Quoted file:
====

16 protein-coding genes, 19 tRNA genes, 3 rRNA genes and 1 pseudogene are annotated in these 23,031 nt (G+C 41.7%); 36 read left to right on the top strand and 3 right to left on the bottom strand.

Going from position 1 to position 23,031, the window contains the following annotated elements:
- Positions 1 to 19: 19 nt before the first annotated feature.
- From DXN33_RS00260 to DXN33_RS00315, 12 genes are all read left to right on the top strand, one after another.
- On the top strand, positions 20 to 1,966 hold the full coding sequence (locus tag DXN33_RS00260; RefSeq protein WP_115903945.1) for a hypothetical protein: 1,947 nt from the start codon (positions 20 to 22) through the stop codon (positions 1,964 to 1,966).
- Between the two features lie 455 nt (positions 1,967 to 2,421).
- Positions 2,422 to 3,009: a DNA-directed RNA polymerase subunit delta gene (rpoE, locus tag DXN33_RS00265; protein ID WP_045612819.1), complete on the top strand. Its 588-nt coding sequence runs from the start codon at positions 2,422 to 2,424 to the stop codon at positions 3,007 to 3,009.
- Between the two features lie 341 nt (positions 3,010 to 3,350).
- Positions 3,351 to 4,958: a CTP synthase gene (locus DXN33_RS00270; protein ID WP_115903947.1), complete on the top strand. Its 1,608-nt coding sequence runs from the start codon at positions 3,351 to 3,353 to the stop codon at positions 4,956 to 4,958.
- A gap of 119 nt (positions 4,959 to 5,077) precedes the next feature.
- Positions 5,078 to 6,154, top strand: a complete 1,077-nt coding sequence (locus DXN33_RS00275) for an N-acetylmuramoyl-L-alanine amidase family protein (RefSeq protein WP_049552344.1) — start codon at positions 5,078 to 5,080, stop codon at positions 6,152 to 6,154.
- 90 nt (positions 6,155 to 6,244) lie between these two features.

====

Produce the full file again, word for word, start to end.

16 protein-coding genes, 19 tRNA genes, 3 rRNA genes and 1 pseudogene are annotated in these 23,031 nt (G+C 41.7%); 36 read left to right on the top strand and 3 right to left on the bottom strand.

Going from position 1 to position 23,031, the window contains the following annotated elements:
- Positions 1 to 19: 19 nt before the first annotated feature.
- From DXN33_RS00260 to DXN33_RS00315, 12 genes are all read left to right on the top strand, one after another.
- On the top strand, positions 20 to 1,966 hold the full coding sequence (locus tag DXN33_RS00260; RefSeq protein WP_115903945.1) for a hypothetical protein: 1,947 nt from the start codon (positions 20 to 22) through the stop codon (positions 1,964 to 1,966).
- Between the two features lie 455 nt (positions 1,967 to 2,421).
- Positions 2,422 to 3,009: a DNA-directed RNA polymerase subunit delta gene (rpoE, locus tag DXN33_RS00265; protein ID WP_045612819.1), complete on the top strand. Its 588-nt coding sequence runs from the start codon at positions 2,422 to 2,424 to the stop codon at positions 3,007 to 3,009.
- Between the two features lie 341 nt (positions 3,010 to 3,350).
- Positions 3,351 to 4,958: a CTP synthase gene (locus DXN33_RS00270; protein ID WP_115903947.1), complete on the top strand. Its 1,608-nt coding sequence runs from the start codon at positions 3,351 to 3,353 to the stop codon at positions 4,956 to 4,958.
- A gap of 119 nt (positions 4,959 to 5,077) precedes the next feature.
- Positions 5,078 to 6,154, top strand: a complete 1,077-nt coding sequence (locus DXN33_RS00275) for an N-acetylmuramoyl-L-alanine amidase family protein (RefSeq protein WP_049552344.1) — start codon at positions 5,078 to 5,080, stop codon at positions 6,152 to 6,154.
- 90 nt (positions 6,155 to 6,244) lie between these two features.